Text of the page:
It’s been a while since I exclusively went for a simple photo on C&T. I’m no photography expert as you well know, and because I’m not you will still see an occasional out-of-focus picture with a recipe. So these days, out of necessity, I am practising on various stuff in my kitchen. This is also helping me to reacquaint myself with the space – I’m finding it to be very beneficial.
One of the things both J and I wouldn’t live without is coffee. We’re not the typical coffee-obsessed persons – we have an Americano and a cappuccino in the morning with our breakfast, and an espresso after lunch. On rare occasions we have another espresso round about four, but that’s that.
A few posts back, I have shown a couple of photos from my attempts at replicating some of Nigella’s cake and pudding recipes from her new book Nigellissima. Here I will tell you how I did it and what equipment I used. It didn’t take much adjusting because I have found that Nigella’s recipes are quite adaptable, even when it comes to baking. Obviously the Tiramisini, which are really individually portioned Tiramisù, are not baked. This makes them even more appealing: not only are they very easy to make, but also they are perfect for when you have friends or family over for supper because there’s no mess when it comes to serving. Less cleaning, less stress. The photo for this recipe in Nigellissima has them in small but elegant martini glasses (serving suggestion indicates quantities for 4, volume for each glass 125ml). I’m afraid I don’t have martini glasses so I served them in ramekins. Please note that this is *not* a good idea for when taking pictures! For this disappointing result see my photo. This doesn’t say anything about the photographer though, so please J – relax.
Anyhow, you really don’t need any complicated kitchen gadget for this. A whisk and bam, job done. What I changed is the quantity of Savoiardi. (Apparently in France they are called boudoirs. In the UK you can also find them by that name, bar the s. Fascinating.) I found that one biscuit wasn’t enough for the coffee mixture to be totally absorbed, and even though the taste was great I made a note to use one and a half to two for next time. The rest is magic. What everyone will suggest here is not to give this dessert to anyone with either a weak immune system, children, or pregnant ladies because of the raw egg. However you can get pasteurised egg whites these days even from the supermarket. Trust the lovely Nigella to make the steps uncomplicated with a guarantee of good results. The chapter Sweet Things makes the book worth having. You will need:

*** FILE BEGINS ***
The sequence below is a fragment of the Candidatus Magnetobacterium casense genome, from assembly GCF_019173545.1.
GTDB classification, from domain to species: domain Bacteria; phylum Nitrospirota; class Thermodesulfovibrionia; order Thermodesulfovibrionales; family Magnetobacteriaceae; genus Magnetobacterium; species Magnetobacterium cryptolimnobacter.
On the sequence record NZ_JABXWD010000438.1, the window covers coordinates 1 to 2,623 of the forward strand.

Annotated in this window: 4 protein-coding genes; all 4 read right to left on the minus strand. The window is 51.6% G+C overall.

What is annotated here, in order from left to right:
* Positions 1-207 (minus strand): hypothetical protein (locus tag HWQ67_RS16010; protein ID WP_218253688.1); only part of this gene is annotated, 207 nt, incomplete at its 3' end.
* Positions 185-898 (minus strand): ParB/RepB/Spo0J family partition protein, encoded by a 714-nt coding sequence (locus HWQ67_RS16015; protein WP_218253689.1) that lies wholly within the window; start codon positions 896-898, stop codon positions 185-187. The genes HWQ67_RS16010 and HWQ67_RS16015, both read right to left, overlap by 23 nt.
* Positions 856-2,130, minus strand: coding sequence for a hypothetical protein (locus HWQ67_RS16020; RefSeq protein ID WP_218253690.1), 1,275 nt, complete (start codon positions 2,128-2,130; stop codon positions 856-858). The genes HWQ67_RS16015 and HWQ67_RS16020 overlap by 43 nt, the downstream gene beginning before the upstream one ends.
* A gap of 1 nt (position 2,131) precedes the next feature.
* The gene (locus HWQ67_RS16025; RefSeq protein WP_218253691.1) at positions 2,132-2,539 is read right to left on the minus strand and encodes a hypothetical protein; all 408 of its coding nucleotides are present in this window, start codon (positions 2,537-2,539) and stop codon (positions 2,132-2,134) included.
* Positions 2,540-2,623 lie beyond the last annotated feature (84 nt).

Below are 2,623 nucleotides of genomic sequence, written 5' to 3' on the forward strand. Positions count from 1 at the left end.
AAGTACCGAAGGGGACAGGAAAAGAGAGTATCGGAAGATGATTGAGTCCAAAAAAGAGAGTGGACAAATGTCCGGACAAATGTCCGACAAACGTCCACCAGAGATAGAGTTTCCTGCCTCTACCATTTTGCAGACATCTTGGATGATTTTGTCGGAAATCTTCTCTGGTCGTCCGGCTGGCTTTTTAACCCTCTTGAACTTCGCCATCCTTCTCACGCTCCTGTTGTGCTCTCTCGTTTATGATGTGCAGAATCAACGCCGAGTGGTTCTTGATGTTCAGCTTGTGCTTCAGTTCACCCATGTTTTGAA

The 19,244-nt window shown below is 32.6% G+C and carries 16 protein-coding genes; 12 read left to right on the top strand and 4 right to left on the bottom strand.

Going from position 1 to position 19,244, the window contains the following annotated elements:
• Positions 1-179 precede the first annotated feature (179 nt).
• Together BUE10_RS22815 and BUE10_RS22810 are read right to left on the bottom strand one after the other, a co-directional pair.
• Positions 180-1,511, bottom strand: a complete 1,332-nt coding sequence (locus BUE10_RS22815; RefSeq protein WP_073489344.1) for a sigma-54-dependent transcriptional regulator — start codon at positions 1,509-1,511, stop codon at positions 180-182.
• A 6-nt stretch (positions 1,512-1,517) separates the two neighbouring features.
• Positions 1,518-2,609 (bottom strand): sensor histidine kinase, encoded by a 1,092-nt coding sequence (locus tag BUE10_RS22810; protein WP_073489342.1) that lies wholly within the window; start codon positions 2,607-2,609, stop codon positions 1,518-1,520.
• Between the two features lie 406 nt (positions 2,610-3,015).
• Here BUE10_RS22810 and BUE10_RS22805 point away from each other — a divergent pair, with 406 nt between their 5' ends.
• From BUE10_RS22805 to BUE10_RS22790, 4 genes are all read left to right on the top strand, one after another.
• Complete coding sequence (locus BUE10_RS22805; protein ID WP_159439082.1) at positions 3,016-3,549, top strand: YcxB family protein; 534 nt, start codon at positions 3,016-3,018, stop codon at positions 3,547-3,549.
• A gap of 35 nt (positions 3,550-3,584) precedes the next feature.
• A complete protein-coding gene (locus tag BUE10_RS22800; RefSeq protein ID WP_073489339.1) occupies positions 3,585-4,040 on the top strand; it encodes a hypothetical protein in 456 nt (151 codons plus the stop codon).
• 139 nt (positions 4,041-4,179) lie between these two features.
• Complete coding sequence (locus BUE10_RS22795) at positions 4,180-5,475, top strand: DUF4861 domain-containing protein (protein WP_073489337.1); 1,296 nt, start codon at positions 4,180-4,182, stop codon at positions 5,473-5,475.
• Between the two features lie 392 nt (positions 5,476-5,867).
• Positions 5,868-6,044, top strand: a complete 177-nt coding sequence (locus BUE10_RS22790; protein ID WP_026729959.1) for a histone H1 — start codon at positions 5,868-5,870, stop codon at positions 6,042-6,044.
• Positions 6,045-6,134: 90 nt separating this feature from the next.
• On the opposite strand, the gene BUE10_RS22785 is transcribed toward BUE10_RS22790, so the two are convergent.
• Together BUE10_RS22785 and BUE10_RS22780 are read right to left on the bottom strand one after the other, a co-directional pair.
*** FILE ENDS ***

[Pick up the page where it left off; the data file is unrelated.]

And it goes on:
- 100ml espresso
- 2 tablespoons coffee liqueur (15ml each)*
- 4 Savoiardi biscuits (I would definitely use a bit more.)
- 2 egg whites
- 250g mascarpone
- 2 tablespoons honey*
- 2 tablespoons red vermouth (Nigella uses Marsala but I didn’t have any. Used vermouth instead and it worked well.)
- 1 teaspoon good cocoa powder (*not* drinking chocolate please!!)
- Brew the espresso, tip it into a jug, add the coffee liqueur and set it aside to cool completely. (For hot climates plunge it into a small ice bath or else it would take forever!)
- Break the Savoiardi into small chunks and divide them into four ramekins or four small martini glasses. Pour the coffee mixture over them, making sure that all the liquid is absorbed into the biscuits to form a soft base.
- In a small bowl whisk the egg whites until you get soft peaks and set these to one side. In a medium bowl tip in the mascarpone and add the honey. Using the same whisk that you used to beat the egg whites, mix the mascarpone and honey together. Then add the vermouth or Marsala slowly.
- Now fold the egg whites into the mascarpone mixture one third at a time, and spoon this over all four of the ramekins/servings. Place in the fridge for up to 24 hours. When ready to serve sprinkle over the cocoa powder.
Yum yum. Thank you Nigella!